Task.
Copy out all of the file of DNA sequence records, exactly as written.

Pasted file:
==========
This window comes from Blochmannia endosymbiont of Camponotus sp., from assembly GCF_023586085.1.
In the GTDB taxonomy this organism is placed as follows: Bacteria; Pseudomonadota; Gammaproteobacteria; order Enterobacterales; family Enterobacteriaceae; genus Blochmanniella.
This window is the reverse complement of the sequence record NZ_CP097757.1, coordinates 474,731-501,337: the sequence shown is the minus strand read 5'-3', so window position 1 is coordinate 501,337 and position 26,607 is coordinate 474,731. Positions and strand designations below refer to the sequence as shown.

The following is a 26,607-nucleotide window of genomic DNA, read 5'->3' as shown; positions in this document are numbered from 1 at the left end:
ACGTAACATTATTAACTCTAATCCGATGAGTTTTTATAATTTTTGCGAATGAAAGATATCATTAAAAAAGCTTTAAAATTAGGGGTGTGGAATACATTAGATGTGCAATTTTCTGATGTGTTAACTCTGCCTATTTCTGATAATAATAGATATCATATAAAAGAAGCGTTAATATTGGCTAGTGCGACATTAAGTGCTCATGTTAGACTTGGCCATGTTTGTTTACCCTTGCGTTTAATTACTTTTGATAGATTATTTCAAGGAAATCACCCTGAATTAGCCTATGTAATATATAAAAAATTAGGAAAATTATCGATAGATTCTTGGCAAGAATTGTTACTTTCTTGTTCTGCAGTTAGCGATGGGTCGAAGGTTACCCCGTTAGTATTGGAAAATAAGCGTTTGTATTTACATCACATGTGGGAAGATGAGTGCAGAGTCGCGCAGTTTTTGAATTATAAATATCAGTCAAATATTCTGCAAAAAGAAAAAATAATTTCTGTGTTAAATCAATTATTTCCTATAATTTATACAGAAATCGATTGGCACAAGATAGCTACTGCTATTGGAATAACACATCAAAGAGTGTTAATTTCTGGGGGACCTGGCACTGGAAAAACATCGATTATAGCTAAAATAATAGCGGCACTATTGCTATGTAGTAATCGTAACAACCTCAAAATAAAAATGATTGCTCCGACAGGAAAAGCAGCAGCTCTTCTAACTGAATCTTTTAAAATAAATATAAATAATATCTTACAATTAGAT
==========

This window comes from Blochmannia endosymbiont of Camponotus sp., from assembly GCF_023586085.1.
In the GTDB taxonomy this organism is placed as follows: Bacteria; Pseudomonadota; Gammaproteobacteria; order Enterobacterales; family Enterobacteriaceae; genus Blochmanniella.
This window is the reverse complement of the sequence record NZ_CP097757.1, coordinates 474,731-501,337: the sequence shown is the minus strand read 5'-3', so window position 1 is coordinate 501,337 and position 26,607 is coordinate 474,731. Positions and strand designations below refer to the sequence as shown.

The following is a 26,607-nucleotide window of genomic DNA, read 5'->3' as shown; positions in this document are numbered from 1 at the left end:
ACGTAACATTATTAACTCTAATCCGATGAGTTTTTATAATTTTTGCGAATGAAAGATATCATTAAAAAAGCTTTAAAATTAGGGGTGTGGAATACATTAGATGTGCAATTTTCTGATGTGTTAACTCTGCCTATTTCTGATAATAATAGATATCATATAAAAGAAGCGTTAATATTGGCTAGTGCGACATTAAGTGCTCATGTTAGACTTGGCCATGTTTGTTTACCCTTGCGTTTAATTACTTTTGATAGATTATTTCAAGGAAATCACCCTGAATTAGCCTATGTAATATATAAAAAATTAGGAAAATTATCGATAGATTCTTGGCAAGAATTGTTACTTTCTTGTTCTGCAGTTAGCGATGGGTCGAAGGTTACCCCGTTAGTATTGGAAAATAAGCGTTTGTATTTACATCACATGTGGGAAGATGAGTGCAGAGTCGCGCAGTTTTTGAATTATAAATATCAGTCAAATATTCTGCAAAAAGAAAAAATAATTTCTGTGTTAAATCAATTATTTCCTATAATTTATACAGAAATCGATTGGCACAAGATAGCTACTGCTATTGGAATAACACATCAAAGAGTGTTAATTTCTGGGGGACCTGGCACTGGAAAAACATCGATTATAGCTAAAATAATAGCGGCACTATTGCTATGTAGTAATCGTAACAACCTCAAAATAAAAATGATTGCTCCGACAGGAAAAGCAGCAGCTCTTCTAACTGAATCTTTTAAAATAAATATAAATAATATCTTACAATTAGAT